by Scotty Smith
The next photo in our series of favorites from the USL announcement is one that was featured prominently on the day of the event. Not only was it displayed on a massive board in the room, it was actually displayed along the outfield wall. This photo was well received, in large part because it eased the minds of many in attendance.
Let’s face it: the NYCFC set up in Yankee stadium is less than ideal. In the years the team has been playing there, the phrases “postage stamp,” “poor sightlines,” and “too far from the action,” have been tossed around ad nauseam. When one watches an NYCFC match on TV, it looks…different.
As the rumors began to swirl about a potential pro soccer team in Auto Zone Park, many — including those who were extremely excited — were skeptical about playing soccer in a baseball stadium. Some had seen the USMNT play in St. Louis, where the Cardinals used a similar set up to the Yankees. The verdict was in on soccer in a baseball stadium: it was going to be, to borrow from Men in Blazers, sub-optimal.
As we were standing near the blow-up of this photo on the day of the event, I heard several comments like “huh,” “I see,” “Well, that’s much better than I thought,” “That might work,” “Okay, I get it now,” and “I was worried, but that looks great.” And it did look great. It may not play well nationally to have a team in a baseball stadium, but let’s take a closer look.
At first glance, this photo looks like it was taken in a soccer stadium. Peter Freund, Craig Unger, and especially Jake Edwards all mentioned that in their podcasts interviews. Jake Edwards said that he hates soccer that looks like it is crammed into a baseball stadium. He and his board of directors were convinced that Peter and Craig were willing to invest in making Auto Zone Park look like a soccer stadium on game day. That starts by having fans close to the action.
But how can fans be close to the action without having a big honkin’ pitcher’s mound at the edge of the eighteen? Well, the owners have a plan. They are going to invest in technology that will actually lower the pitcher’s mound into the earth. Such an investment is a statement to fans. The owners want fans to know that soccer will not be a lesser entity, or “whipping boy,” compared to baseball. They have said on several occasions that they see the two teams as equals. Their investment in the pitcher’s mound removal system is evidence of that.
But creating the desired look and feel does not stop with the mound. Sod from a local sod farm will be brought in to cover the infield. There will be signage around the exterior of the pitch that will be familiar to those accustomed to watching soccer on TV. There will be plenty of food and drink options, and the soccer team will have space in the pro shop. And for those who think that portions of the field are a tad too far away, the humongous video board in the outfield is highly visible from any of the seated areas. If you want a really great feel for how it will look, check out this match between Louisville City FC (who also plays in a AAA stadium) and FC Cincinnati.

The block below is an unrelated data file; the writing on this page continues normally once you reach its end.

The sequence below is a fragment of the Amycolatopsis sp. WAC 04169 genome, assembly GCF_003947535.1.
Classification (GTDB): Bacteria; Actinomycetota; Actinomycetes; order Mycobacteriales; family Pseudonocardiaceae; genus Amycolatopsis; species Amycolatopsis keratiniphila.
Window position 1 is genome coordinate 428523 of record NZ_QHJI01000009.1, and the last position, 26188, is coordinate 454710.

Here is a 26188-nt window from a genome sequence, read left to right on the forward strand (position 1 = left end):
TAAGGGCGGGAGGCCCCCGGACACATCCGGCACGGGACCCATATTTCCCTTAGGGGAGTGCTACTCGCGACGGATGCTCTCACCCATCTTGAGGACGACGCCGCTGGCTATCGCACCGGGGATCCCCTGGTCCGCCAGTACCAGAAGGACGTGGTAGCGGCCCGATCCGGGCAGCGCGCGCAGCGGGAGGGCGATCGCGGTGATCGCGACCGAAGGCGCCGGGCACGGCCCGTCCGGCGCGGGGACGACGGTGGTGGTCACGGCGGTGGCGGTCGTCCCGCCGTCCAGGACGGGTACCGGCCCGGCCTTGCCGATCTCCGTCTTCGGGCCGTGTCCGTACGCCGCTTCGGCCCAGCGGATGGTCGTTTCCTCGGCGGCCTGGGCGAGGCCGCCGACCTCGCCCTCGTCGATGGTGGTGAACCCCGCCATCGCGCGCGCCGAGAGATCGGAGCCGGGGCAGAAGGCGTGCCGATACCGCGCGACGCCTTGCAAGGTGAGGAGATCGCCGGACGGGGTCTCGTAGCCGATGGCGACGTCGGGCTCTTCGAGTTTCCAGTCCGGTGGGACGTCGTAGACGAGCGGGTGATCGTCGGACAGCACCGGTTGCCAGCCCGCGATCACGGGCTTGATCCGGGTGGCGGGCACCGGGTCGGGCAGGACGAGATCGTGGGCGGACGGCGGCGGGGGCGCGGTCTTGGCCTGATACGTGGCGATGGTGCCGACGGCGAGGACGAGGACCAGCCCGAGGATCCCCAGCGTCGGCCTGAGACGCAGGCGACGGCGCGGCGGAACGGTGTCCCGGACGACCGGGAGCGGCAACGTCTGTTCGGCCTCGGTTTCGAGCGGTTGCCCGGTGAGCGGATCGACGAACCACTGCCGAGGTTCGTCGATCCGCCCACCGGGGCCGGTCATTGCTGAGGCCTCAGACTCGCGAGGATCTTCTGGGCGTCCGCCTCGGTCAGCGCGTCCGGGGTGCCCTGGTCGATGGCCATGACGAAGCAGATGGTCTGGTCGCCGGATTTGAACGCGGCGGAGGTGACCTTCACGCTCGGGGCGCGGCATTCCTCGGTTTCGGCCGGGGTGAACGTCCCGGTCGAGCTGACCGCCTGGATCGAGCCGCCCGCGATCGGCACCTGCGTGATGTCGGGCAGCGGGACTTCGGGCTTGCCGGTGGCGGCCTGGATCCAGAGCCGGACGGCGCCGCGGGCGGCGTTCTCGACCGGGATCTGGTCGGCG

The supporters group will be thrilled to discover the smoke coming from behind the goal. This is a clear indication that smoke is allowed. That is extremely important to the crazy people who populate supporters groups. SGs (as they are known in the soccer world) are rabid fans who, in America at least, emulate what they see and hear in Europe and South America.
In Dortmund, Germany, for example, the supporters group — loosely translated as “the yellow wall” — stands behind one of the goals. They chant, sing, and wave flags for the entire match. Smoke and flairs are a big part of European and South American soccer, and provide an extra layer of atmosphere to the match. Here in the United States, having a special section dedicated to the SG is unique to soccer. The rabid fans are usually spread throughout the stadium in other sports, depending on where they purchased tickets. Having a specific section for the SG is a big deal, and a great PR move by the front office.
Another element of the picture I really like is the proximity of the bluffs to the corners. Having the bluffs in corners makes that area really close to the action. It’s always fun to sit on the bluffs, and it should be even more fun for soccer than it is for baseball. Fans on the bluffs will have a particularly close view of corner kicks, and will certainly be able to “make suggestions” to opposing players taking the kick.
This picture is also an indicator that the pitch is plenty big enough. We saw one diagram that put the numbers at 115 x 75, which is really ideal. As baseball stadiums go, Auto Zone Park is uniquely qualified to host soccer. I am not saying this to be “rah, rah, go team.” I am saying this because I also had my doubts, but this photo has put my mind at ease. If the finished product looks like this photo, I’ll be really impressed on game day.
Finally, I love the amount of red, white, and blue. From the players on the video board and field to the signage and smoke, there sure seems to be a theme around the park. Are the owners trying to tell us something? In the city of Memphis, where all teams are shades of red or blue, a newly launched team could certainly do much, much worse.
Tell us what you think about this photo and the field at AZP on Twitter (@901soccerpod), or email us (firstname.lastname@example.org).